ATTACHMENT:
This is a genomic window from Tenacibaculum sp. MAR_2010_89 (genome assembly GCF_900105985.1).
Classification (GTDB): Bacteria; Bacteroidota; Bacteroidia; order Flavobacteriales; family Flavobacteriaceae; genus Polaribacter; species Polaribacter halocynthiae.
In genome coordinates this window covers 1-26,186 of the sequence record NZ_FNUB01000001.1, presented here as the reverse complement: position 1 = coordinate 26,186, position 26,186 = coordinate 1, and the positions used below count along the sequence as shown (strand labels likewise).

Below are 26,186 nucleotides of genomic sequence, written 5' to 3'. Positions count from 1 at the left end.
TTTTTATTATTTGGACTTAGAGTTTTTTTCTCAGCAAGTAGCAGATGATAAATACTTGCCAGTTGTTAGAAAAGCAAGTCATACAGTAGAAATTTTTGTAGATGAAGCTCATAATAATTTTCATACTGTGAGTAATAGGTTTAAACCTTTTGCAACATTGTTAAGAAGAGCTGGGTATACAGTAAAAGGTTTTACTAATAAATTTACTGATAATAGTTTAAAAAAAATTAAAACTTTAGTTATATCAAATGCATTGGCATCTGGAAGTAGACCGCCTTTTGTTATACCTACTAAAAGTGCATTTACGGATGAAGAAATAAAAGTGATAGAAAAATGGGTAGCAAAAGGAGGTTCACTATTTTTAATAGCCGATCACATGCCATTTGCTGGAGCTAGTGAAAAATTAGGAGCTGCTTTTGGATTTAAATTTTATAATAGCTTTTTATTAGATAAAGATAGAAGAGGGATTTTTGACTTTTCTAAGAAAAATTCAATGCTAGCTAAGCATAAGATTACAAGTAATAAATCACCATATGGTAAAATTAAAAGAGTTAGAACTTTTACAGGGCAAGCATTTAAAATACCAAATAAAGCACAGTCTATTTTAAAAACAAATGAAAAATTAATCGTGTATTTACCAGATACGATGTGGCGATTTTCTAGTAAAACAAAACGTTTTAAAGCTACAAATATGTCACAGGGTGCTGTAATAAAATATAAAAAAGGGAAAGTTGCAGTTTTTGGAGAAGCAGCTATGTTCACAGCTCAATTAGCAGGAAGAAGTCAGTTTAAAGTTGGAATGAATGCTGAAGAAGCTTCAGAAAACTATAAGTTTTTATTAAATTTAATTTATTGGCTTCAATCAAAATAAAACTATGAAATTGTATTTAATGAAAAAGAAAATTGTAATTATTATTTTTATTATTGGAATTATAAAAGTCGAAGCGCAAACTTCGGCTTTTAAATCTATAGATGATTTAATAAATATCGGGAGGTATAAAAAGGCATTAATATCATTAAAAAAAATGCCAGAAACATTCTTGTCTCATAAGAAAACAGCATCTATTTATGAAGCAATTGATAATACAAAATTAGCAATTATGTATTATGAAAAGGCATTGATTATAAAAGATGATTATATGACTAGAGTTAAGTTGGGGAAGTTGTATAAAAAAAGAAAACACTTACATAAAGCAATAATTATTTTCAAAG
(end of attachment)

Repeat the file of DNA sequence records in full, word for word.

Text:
This is a genomic window from Tenacibaculum sp. MAR_2010_89 (genome assembly GCF_900105985.1).
Classification (GTDB): Bacteria; Bacteroidota; Bacteroidia; order Flavobacteriales; family Flavobacteriaceae; genus Polaribacter; species Polaribacter halocynthiae.
In genome coordinates this window covers 1-26,186 of the sequence record NZ_FNUB01000001.1, presented here as the reverse complement: position 1 = coordinate 26,186, position 26,186 = coordinate 1, and the positions used below count along the sequence as shown (strand labels likewise).

Below are 26,186 nucleotides of genomic sequence, written 5' to 3'. Positions count from 1 at the left end.
TTTTTATTATTTGGACTTAGAGTTTTTTTCTCAGCAAGTAGCAGATGATAAATACTTGCCAGTTGTTAGAAAAGCAAGTCATACAGTAGAAATTTTTGTAGATGAAGCTCATAATAATTTTCATACTGTGAGTAATAGGTTTAAACCTTTTGCAACATTGTTAAGAAGAGCTGGGTATACAGTAAAAGGTTTTACTAATAAATTTACTGATAATAGTTTAAAAAAAATTAAAACTTTAGTTATATCAAATGCATTGGCATCTGGAAGTAGACCGCCTTTTGTTATACCTACTAAAAGTGCATTTACGGATGAAGAAATAAAAGTGATAGAAAAATGGGTAGCAAAAGGAGGTTCACTATTTTTAATAGCCGATCACATGCCATTTGCTGGAGCTAGTGAAAAATTAGGAGCTGCTTTTGGATTTAAATTTTATAATAGCTTTTTATTAGATAAAGATAGAAGAGGGATTTTTGACTTTTCTAAGAAAAATTCAATGCTAGCTAAGCATAAGATTACAAGTAATAAATCACCATATGGTAAAATTAAAAGAGTTAGAACTTTTACAGGGCAAGCATTTAAAATACCAAATAAAGCACAGTCTATTTTAAAAACAAATGAAAAATTAATCGTGTATTTACCAGATACGATGTGGCGATTTTCTAGTAAAACAAAACGTTTTAAAGCTACAAATATGTCACAGGGTGCTGTAATAAAATATAAAAAAGGGAAAGTTGCAGTTTTTGGAGAAGCAGCTATGTTCACAGCTCAATTAGCAGGAAGAAGTCAGTTTAAAGTTGGAATGAATGCTGAAGAAGCTTCAGAAAACTATAAGTTTTTATTAAATTTAATTTATTGGCTTCAATCAAAATAAAACTATGAAATTGTATTTAATGAAAAAGAAAATTGTAATTATTATTTTTATTATTGGAATTATAAAAGTCGAAGCGCAAACTTCGGCTTTTAAATCTATAGATGATTTAATAAATATCGGGAGGTATAAAAAGGCATTAATATCATTAAAAAAAATGCCAGAAACATTCTTGTCTCATAAGAAAACAGCATCTATTTATGAAGCAATTGATAATACAAAATTAGCAATTATGTATTATGAAAAGGCATTGATTATAAAAGATGATTATATGACTAGAGTTAAGTTGGGGAAGTTGTATAAAAAAAGAAAACACTTACATAAAGCAATAATTATTTTCAAAG